LONDON () – If central banks start drying up their money pool to stop inflation from overflowing, assessing how “excess” liquidity is will be crucial for global markets.
The U.S. Federal Reserve’s New Year’s blitz, which is close to 7% inflation and full employment, has led U.S. interest rates to rise four times this year in state markets.
But for many in the financial markets, the Fed’s signals are a signal that it’s time to transfer some of the money spilled into the banking system through emergency bond purchases – money to save the wider economy during horrific pandemic blockades.
To the surprise of many investors, the Fed’s discussion of cutting its $ 8.7 trillion balance sheet began at a political meeting in December, and it agreed to phase out new bond purchases in the first quarter of 2022.
While the sheer urgency of starting to cut the balance sheet seems odd compared to plans to continue adding to it until March, many Fed officials have said the process should begin soon this year. But when and how fast?
In an interview this week, Atlanta Fed Chairman Rafael Bostic was the most obvious.
According to Bostik, the second phase, which will first allow Fed bondholders to reach maturity without reinvestment, should begin shortly after the first interest rate hike in March.
But he also said that this “quantitative augmentation” (QT) should be $ 100 billion per month, which should be twice as much as the last balance sheet shrinkage in 2017-2019, and that it has $ 1.5 trillion in net “excess liquidity. ” it had to be removed before the impact at this point could be assessed.
It was unclear where Bostik got the $ 1.5 trillion, but that’s about the same as what the Fed has been forced to pull out of the money markets every day through overnight “reverse repo” operations in recent weeks.
On Wednesday, Cleveland Fed Chairman Loretta Mester – a voting member of the Open Market Committee on Fed Policy Development this year – called Bostic and told the Wall Street Journal to cut the balance as quickly as possible without disrupting markets. he said he needed to. But he went on to say once again that the Fed should not rule out the option of actively selling its assets.
So the Fed suddenly seems very serious about it, and the market number spoilers have worked extra hard.
MEDIUM AND SPEED
The peak of what JPMorgan’s flow and liquidity analyst Nikolaos Panigirtzoglou and his team see as a global “excess money supply” is now far behind us, and its broad liquidity trustees will shrink significantly over the next two years. concluded that.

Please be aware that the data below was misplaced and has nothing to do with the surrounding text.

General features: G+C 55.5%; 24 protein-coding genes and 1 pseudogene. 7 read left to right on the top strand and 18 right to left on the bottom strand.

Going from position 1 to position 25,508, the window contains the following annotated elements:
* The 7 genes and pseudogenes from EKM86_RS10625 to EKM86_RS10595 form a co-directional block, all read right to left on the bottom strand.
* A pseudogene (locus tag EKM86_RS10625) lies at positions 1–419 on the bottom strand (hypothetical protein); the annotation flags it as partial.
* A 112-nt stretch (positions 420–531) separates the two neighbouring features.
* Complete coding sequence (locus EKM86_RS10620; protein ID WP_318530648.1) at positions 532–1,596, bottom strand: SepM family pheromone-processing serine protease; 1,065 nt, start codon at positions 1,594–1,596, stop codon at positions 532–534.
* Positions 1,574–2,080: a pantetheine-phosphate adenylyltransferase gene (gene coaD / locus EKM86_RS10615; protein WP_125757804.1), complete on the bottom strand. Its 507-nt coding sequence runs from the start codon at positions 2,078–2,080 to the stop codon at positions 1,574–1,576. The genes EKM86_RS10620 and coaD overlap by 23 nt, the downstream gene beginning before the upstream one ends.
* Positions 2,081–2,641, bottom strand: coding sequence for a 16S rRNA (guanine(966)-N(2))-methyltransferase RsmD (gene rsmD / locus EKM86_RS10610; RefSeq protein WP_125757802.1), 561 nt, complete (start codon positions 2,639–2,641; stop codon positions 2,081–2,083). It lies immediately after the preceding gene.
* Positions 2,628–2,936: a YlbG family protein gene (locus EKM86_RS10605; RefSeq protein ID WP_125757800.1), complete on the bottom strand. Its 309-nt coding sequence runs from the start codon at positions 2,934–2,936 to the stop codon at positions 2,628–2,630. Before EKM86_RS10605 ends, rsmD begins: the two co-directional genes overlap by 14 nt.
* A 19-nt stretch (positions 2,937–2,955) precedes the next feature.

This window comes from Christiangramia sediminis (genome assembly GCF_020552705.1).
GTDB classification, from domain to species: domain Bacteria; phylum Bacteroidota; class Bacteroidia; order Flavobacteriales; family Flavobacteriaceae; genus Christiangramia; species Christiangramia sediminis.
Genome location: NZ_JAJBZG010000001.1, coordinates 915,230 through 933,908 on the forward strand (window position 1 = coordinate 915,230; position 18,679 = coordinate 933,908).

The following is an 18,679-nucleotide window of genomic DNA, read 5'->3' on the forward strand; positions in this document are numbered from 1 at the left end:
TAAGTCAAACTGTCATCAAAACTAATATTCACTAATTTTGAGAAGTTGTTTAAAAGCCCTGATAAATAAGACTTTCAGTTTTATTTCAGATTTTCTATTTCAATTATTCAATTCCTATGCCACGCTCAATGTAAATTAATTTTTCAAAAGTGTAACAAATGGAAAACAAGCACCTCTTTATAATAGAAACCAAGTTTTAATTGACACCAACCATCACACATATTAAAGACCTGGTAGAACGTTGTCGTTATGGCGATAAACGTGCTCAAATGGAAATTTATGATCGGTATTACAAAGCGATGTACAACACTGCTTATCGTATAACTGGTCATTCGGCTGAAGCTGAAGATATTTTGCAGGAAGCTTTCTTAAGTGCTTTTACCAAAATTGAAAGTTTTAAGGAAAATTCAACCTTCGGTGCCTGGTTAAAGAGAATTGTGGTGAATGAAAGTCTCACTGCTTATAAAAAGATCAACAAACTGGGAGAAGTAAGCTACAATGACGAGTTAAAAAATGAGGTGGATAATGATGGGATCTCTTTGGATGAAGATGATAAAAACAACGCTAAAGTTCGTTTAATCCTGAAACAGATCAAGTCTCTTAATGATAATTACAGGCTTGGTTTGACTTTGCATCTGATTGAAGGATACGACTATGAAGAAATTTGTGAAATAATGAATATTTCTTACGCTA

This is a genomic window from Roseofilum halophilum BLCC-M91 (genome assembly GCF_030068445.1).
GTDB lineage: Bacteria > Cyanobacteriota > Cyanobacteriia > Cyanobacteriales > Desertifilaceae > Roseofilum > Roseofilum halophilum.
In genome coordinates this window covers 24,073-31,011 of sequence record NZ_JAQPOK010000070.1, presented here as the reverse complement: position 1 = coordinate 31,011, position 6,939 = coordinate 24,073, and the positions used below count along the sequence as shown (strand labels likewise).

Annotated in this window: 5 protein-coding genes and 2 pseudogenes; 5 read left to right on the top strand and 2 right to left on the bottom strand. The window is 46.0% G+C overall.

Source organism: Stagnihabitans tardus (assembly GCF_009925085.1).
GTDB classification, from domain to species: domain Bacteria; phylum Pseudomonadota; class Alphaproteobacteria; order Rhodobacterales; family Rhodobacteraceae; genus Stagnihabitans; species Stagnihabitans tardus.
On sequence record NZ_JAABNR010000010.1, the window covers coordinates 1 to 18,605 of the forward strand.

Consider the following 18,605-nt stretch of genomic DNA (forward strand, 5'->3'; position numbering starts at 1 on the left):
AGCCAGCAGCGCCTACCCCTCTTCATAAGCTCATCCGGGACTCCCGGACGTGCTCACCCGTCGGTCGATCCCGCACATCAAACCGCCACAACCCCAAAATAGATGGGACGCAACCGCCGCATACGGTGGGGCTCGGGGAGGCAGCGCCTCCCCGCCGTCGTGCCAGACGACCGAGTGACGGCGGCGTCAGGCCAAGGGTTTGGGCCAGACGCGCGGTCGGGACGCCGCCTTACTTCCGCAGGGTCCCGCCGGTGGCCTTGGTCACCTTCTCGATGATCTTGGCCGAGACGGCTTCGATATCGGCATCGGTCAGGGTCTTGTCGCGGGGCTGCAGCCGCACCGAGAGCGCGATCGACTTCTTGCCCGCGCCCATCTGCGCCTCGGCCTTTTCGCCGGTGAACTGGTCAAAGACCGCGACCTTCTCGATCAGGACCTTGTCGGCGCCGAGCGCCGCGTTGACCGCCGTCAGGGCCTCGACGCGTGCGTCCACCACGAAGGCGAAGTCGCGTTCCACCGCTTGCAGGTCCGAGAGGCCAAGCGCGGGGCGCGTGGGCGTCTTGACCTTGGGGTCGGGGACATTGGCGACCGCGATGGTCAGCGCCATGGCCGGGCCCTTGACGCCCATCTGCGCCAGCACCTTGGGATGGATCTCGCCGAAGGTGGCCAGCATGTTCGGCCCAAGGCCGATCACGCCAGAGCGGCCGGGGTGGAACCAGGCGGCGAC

The JPM team will now see the Fed QT after a second rate hike in July, and if the monthly flow of treasury and agency bonds reaches $ 100 billion by the end of this year, the market will have to absorb an additional $ 350 billion. Debt of state and agency debtors in the second half of 2022 and about $ 1 trillion in 2023.
This is in line with the net supply of global bonds relative to demand, which he sees as deteriorating by about $ 1.3 trillion this year compared to 2021. And based on historical correlations, JPM believes that yields on global bond aggregate indices should typically see growth. an additional 35 base points.
Another direct impact on Fed QT liquidity is the reduction of commercial banks ’reserve balances in the Fed and therefore their lending capacity. Although globally this will be offset by the ongoing European Central Bank and Bank of Japan bond purchases this year, JPM believes it will be even tougher in 2023 when central banks stop buying new bonds closer to zero.
As a result of declining central bank bond purchases and a slowdown in global credit demand from pandemic peaks, they are expected to more than double the global money supply from $ 7.5 trillion last year to 2023 and return $ 3 trillion annually. are seeing. the growth rate has not been observed since 2010.
Does this burn out the “excess” prices? If we look at “excess” global proxies that measure global money growth relative to nominal GDP or the ratio of cash retained as a share of household capital and bonds, JPM believes that the surplus is already lost.
Is everything under control? Will this be enough to curb inflation and leak markets?
According to Pascal Blank, Amundi’s director of investment, we see a new inflation regime like in the 1970s, as governments need to control more money and debt rates from their central banks – restructuring and climate change after COVID with fiscal expansion required.
“Under this new regime, governments will take control of money while maintaining a widespread and two-digit growth rate over the years as part of a wider transition from free market forces, independent central banks and rule-based policies to command. oriented economy. “
According to Blank, the growth of the money supply over the past decade has not been driven by inflation, a decline in the so-called velocity of money in the real economy, or the use of the dollar in transactions has simply shifted to financial assets.
If we consider the real and inflation spheres as one, then the velocity could have been as stable as monetary theories had predicted, and the ongoing cash flow will ultimately prove inflation – even accidentally for periods like consumer and asset prices as it is now.
The author is the Editor-in-Chief for Finance and Markets at News. Any views expressed herein are their own
By Mike Dolan, Twitter: @MikeD; Edited by Mark Potter